Tips for Managing Tinnitus

Tips for Managing Tinnitus

Are you experiencing an uncomfortable or annoying buzzing in your ears? That’s called tinnitus, and it can make you stressed. Tinnitus also affects your concentration and your sleep. There are a few things you can do to reduce your experience of tinnitus, so here are some of the best tips for managing tinnitus.

What Exactly Is Tinnitus?

Tinnitus is a ringing or buzzing sound you hear in your ears. It’s not a sound in the environment around you, so none of your friends can hear it. You’ll experience tinnitus when the cells in your ear send signals to your brain even though there isn’t anything making that sound around you.

Each person will experience tinnitus differently, and tinnitus can be experienced as:

  • Buzzing
  • Ringing
  • Whooshing
  • Hissing
  • Squealing
  • Humming
  • Whistling
  • Pulsing
  • Clicking

Tinnitus can be in one or both of your ears. Tinnitus sometimes comes and goes at random, or it can be a constant sound that appears the moment other sounds around you stop. You’ll probably notice tinnitus the most when you’re in a quiet place, such as in bed at night.

Tinnitus is usually caused by damage to the cells in your inner ear. These cells take sound waves and convert them to electrical impulses that are sent to the brain. When the cells are damaged you can’t hear all the sounds around you. Not only that, but the damaged cells can sometimes send erratic signals to the brain. Your brain interprets this as sound, causing tinnitus.

Visit Your Doctor

If you’ve been noticing tinnitus, visit your doctor. They’ll check for any signs of an ear infection or a buildup of earwax that could be causing your tinnitus. Antibiotics can treat an infection and stop the tinnitus, or removing the ear wax can put an end to the ringing or buzzing noise.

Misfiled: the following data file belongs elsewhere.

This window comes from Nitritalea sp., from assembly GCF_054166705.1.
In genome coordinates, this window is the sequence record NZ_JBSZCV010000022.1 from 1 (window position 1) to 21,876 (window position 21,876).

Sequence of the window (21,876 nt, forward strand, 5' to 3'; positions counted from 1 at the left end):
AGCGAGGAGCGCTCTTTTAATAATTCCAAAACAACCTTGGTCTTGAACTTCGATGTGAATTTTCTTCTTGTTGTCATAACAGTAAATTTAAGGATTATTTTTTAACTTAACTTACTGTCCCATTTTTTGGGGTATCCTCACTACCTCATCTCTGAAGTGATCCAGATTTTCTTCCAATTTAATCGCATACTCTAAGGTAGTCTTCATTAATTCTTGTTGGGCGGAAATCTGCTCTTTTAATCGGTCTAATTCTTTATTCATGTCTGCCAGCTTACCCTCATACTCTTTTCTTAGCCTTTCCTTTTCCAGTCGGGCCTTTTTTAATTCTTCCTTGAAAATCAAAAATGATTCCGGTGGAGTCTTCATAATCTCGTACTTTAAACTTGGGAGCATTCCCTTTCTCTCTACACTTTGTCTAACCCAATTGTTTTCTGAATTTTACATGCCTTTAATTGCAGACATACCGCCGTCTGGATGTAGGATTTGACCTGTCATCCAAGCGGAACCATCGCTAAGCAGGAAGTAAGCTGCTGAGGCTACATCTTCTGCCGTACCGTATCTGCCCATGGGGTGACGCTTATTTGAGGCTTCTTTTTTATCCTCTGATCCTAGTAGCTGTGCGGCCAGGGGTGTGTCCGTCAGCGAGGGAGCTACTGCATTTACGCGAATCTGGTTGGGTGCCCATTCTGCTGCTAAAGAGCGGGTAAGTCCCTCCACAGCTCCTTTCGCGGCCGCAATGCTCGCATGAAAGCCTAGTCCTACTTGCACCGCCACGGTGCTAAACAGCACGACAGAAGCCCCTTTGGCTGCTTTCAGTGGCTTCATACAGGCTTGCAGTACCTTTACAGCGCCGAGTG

Ask your doctor to review your medications and look for any that can trigger tinnitus. A number of medications can cause tinnitus, so make sure your medications aren’t hurting your ears.

Sound Therapy

One of the best ways to manage your tinnitus is with sound therapy. If you’ve turned on the TV to mask your tinnitus, or you sleep with a noisy fan in the corner, you have a good idea of how sound therapy works. 

Many of our top hearing aids offer tinnitus management programs based on sound therapy. These programs are set to perfectly mask your experience of tinnitus. You can choose to play white noise, pink noise, or nature sounds. Some programs will even allow you to play your own music. When your tinnitus is very noticeable, all you have to do is turn on the program to have your tinnitus fade into the background. Your brain will pay attention to the sounds, and you won’t notice your tinnitus. 

Reducing Stress

Tinnitus can lead to sleep problems, frustration, irritability, and stress. When you can’t get away from the sound of tinnitus your stress levels will rise. As you feel more and more stressed, you’ll start to notice your tinnitus even more! That’s why reducing stress is a great way to manage tinnitus. 

You can try a meditation or mindfulness practice to reduce stress, or work with a counselor. You can also practice self-care by doing things that make you feel more relaxed. This could be enjoying a bath while listening to music, making time to go for a walk, or reading a good book.